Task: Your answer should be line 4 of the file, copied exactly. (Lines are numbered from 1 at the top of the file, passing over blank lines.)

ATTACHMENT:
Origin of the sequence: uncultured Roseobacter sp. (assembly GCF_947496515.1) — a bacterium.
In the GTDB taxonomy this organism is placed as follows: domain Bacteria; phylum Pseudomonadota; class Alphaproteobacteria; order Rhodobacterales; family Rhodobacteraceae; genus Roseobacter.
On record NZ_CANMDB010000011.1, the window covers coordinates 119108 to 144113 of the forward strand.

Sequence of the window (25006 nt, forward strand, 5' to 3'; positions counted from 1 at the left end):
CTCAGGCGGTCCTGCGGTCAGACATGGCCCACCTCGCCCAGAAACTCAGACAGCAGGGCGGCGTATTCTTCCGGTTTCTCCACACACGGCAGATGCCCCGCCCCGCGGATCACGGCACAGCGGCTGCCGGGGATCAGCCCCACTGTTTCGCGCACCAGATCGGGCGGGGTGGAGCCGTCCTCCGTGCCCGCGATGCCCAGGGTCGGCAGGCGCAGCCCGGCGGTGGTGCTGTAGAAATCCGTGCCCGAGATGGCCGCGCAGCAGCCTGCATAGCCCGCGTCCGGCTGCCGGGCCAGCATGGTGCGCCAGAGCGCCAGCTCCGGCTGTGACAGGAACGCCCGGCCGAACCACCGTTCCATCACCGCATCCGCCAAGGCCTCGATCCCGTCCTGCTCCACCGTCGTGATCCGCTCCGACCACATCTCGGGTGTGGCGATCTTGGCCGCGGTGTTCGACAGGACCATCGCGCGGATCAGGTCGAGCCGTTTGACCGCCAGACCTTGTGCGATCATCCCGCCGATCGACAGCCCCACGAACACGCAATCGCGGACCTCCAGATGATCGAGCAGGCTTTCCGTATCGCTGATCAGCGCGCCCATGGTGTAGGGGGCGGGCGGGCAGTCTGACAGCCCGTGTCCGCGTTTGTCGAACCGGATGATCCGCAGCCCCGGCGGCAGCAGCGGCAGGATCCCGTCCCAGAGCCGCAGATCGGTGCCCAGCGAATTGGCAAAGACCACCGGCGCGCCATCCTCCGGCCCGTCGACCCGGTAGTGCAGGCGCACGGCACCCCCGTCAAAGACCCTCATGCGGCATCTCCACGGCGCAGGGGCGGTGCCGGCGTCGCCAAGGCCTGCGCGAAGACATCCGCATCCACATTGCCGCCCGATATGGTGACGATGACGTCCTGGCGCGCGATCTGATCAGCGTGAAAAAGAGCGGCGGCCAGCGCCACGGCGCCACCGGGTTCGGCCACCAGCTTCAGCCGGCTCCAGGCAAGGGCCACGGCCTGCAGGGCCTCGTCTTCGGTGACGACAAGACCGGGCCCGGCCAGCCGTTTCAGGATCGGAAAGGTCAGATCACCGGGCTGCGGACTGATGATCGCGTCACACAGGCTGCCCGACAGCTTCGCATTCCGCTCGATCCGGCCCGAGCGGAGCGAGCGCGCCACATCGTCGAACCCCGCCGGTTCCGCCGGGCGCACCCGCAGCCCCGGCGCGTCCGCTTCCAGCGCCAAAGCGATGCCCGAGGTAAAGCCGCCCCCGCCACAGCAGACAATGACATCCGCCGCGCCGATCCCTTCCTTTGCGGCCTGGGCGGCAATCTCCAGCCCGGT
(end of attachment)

Sequence of the window (25006 nt, forward strand, 5' to 3'; positions counted from 1 at the left end):